Sydney-based Pharmaxis (ASX:PXS) has welcomed its inclusion in a new report that has ranked the company among the top 100 most innovative pharmaceutical companies in the APAC region.
The report prepared by Cortellis, 'Pharmaceutical innovation in the APAC region', studied a cohort of 929 companies (including multi‐nationals) across 14 countries that have or are developing innovative pharmaceutical products.
Of the 929 companies, 130 are headquartered in Australia, with almost 500 drugs currently in development.
Japanese companies dominated the list of most innovative large companies - occupying nine of the top ten positions. Australian company CSL was the only non-Japanese company in the top 10 - ranking sixth. It was the only local company to make the top 40 list of large companies with the report saying its score on innovation pushed it into the top ten.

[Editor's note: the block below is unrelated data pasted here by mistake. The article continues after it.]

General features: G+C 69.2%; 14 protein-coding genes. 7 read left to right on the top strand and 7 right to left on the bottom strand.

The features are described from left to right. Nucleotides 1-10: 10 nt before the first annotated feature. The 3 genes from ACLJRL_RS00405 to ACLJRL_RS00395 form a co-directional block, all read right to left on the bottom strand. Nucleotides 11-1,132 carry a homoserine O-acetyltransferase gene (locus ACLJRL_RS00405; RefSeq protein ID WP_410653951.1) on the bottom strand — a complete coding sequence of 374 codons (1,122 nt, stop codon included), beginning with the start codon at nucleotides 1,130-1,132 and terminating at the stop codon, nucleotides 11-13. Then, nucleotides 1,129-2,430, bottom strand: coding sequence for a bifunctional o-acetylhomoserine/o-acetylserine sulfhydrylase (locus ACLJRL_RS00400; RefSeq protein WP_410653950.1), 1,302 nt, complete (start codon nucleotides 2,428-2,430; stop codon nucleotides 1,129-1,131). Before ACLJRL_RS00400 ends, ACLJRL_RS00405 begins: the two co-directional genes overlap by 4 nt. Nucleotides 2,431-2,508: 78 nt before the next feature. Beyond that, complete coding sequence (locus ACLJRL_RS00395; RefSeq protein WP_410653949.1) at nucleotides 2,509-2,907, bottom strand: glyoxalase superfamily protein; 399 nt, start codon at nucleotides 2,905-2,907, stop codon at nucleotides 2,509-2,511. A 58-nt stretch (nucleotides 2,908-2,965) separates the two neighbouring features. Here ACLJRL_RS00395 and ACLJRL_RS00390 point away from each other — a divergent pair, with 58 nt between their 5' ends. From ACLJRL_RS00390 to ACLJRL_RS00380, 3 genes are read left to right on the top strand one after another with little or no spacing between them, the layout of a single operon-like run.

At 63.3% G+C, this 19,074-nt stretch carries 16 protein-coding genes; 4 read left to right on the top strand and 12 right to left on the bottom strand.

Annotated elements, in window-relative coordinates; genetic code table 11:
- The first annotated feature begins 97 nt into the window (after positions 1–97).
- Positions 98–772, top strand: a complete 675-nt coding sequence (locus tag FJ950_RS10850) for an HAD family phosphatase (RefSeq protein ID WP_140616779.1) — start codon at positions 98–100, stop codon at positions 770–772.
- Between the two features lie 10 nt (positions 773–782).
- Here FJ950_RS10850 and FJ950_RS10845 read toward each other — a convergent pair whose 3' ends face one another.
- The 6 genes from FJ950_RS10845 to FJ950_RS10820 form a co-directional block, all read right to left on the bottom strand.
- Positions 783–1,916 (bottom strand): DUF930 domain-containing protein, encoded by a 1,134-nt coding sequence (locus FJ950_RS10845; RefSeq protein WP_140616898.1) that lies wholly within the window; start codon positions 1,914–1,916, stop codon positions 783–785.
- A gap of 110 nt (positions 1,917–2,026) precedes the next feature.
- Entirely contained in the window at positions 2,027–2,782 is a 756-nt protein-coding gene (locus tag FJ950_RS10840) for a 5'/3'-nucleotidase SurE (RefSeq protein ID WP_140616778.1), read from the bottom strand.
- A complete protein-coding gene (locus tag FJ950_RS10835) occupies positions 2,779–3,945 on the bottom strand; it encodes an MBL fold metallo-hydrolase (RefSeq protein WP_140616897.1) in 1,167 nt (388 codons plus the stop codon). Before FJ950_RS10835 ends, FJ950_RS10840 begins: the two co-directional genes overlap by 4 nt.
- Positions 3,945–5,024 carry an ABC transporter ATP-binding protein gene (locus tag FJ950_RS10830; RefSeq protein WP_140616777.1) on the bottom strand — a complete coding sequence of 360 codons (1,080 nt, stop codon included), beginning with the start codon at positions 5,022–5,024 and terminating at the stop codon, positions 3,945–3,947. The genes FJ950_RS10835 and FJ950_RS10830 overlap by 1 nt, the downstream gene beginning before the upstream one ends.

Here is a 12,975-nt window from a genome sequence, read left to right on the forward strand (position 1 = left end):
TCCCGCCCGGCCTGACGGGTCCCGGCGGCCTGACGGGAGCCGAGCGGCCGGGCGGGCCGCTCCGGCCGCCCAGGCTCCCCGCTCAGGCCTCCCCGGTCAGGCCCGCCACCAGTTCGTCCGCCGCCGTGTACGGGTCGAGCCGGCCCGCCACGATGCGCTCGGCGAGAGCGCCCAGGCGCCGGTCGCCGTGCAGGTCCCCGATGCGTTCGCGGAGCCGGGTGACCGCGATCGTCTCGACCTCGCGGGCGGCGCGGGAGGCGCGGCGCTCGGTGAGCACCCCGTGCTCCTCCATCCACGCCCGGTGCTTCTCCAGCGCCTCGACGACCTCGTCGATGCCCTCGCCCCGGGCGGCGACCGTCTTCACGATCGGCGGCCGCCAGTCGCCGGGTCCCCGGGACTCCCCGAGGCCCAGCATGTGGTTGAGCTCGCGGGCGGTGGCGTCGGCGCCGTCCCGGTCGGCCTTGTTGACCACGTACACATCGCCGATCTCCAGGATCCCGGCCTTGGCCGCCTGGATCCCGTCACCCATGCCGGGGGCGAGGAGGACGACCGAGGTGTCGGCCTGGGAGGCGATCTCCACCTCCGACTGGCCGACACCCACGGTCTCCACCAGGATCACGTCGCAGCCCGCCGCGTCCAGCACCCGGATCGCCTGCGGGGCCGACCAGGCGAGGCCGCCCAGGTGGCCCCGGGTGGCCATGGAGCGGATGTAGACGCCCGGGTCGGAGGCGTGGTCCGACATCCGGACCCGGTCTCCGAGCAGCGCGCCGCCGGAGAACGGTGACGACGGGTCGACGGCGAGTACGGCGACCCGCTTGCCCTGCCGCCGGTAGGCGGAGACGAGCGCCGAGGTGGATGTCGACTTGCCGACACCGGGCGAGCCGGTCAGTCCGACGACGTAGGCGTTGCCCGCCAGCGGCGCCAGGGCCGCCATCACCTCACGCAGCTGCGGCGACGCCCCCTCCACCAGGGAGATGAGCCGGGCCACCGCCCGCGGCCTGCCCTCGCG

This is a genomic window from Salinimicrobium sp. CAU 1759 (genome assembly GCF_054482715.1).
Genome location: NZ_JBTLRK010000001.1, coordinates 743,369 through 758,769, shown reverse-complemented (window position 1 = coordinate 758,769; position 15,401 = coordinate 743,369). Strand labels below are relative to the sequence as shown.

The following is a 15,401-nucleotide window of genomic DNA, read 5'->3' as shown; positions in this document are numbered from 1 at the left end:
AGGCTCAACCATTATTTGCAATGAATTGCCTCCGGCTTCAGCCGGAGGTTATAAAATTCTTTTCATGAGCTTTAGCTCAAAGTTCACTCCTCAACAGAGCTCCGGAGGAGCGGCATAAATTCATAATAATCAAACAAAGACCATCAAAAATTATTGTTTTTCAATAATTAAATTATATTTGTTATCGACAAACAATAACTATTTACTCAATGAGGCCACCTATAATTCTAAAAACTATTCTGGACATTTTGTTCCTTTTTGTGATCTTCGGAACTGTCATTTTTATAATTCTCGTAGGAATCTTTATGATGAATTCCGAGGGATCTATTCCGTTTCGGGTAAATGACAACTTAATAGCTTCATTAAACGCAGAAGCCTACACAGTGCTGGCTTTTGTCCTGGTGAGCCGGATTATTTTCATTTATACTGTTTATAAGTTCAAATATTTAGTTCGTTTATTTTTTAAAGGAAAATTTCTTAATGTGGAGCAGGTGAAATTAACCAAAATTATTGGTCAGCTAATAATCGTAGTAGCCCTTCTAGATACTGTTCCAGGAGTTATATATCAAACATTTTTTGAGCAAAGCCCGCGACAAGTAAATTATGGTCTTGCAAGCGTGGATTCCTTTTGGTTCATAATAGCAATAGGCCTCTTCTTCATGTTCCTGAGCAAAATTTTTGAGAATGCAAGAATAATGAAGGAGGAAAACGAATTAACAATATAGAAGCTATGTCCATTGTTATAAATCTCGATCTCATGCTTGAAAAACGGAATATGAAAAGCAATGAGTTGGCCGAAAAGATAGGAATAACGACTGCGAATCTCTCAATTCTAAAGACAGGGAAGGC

Pharmaxis was one of 14 Australian companies to make the list of 100 most innovative in the small to medium-sized enterprises category.
It was ranked 38. Other Australian companies in the top 100 medium-sized list of innovators were Telix Pharmaceuticals (22), Mesoblast and EnGenelC (42), Benitec Biopharma (48), Paranta Biosciences (57), Immutep (67), Patrys and Cynata Therapeutics (75), Imugene (80), Bionomics (85), Vaxine and Phylogica (89), and Kazia Therapeutics (96).
The list was dominated by companies from Japan, China and Korea.
“I’m delighted but not surprised that Pharmaxis has been recognised in this report, the first of its kind," said Pharmaxis CEO Gary Phillips.
"We have clearly met key indicators such as being able to demonstrate a strong pipeline and translate our R&D into actual drug candidates. Early-stage partnering was also a measure studied for the report and Pharmaxis has made this a key business objective.”
In 2015, Pharmaxis sold its anti‐inflammatory drug candidate to Boehringer Ingelheim in a deal structured to deliver potential value in excess of $A750 million. The company's pipeline is focused on anti‐fibrotic agents to treat a variety of diseases through inhibiting the LOX and LOXL2 enzymes.